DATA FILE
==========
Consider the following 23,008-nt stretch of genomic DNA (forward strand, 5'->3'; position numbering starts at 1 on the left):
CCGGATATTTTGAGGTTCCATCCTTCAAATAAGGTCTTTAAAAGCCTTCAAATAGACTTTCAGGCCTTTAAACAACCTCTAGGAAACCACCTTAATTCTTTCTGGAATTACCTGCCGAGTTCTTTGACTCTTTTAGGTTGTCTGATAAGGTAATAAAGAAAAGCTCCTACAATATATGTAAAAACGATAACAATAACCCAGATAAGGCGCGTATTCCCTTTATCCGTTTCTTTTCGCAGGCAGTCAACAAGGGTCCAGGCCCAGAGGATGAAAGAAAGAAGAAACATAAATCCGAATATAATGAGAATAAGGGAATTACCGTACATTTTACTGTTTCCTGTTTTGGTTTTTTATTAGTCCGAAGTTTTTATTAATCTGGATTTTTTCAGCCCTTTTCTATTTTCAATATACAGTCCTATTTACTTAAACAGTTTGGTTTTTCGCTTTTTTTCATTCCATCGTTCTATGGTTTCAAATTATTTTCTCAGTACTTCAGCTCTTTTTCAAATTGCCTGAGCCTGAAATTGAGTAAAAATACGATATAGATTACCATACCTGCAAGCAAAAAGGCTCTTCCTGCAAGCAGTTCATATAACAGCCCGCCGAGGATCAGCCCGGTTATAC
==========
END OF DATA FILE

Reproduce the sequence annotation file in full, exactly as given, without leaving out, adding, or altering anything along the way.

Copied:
Consider the following 23,008-nt stretch of genomic DNA (forward strand, 5'->3'; position numbering starts at 1 on the left):
CCGGATATTTTGAGGTTCCATCCTTCAAATAAGGTCTTTAAAAGCCTTCAAATAGACTTTCAGGCCTTTAAACAACCTCTAGGAAACCACCTTAATTCTTTCTGGAATTACCTGCCGAGTTCTTTGACTCTTTTAGGTTGTCTGATAAGGTAATAAAGAAAAGCTCCTACAATATATGTAAAAACGATAACAATAACCCAGATAAGGCGCGTATTCCCTTTATCCGTTTCTTTTCGCAGGCAGTCAACAAGGGTCCAGGCCCAGAGGATGAAAGAAAGAAGAAACATAAATCCGAATATAATGAGAATAAGGGAATTACCGTACATTTTACTGTTTCCTGTTTTGGTTTTTTATTAGTCCGAAGTTTTTATTAATCTGGATTTTTTCAGCCCTTTTCTATTTTCAATATACAGTCCTATTTACTTAAACAGTTTGGTTTTTCGCTTTTTTTCATTCCATCGTTCTATGGTTTCAAATTATTTTCTCAGTACTTCAGCTCTTTTTCAAATTGCCTGAGCCTGAAATTGAGTAAAAATACGATATAGATTACCATACCTGCAAGCAAAAAGGCTCTTCCTGCAAGCAGTTCATATAACAGCCCGCCGAGGATCAGCCCGGTTATAC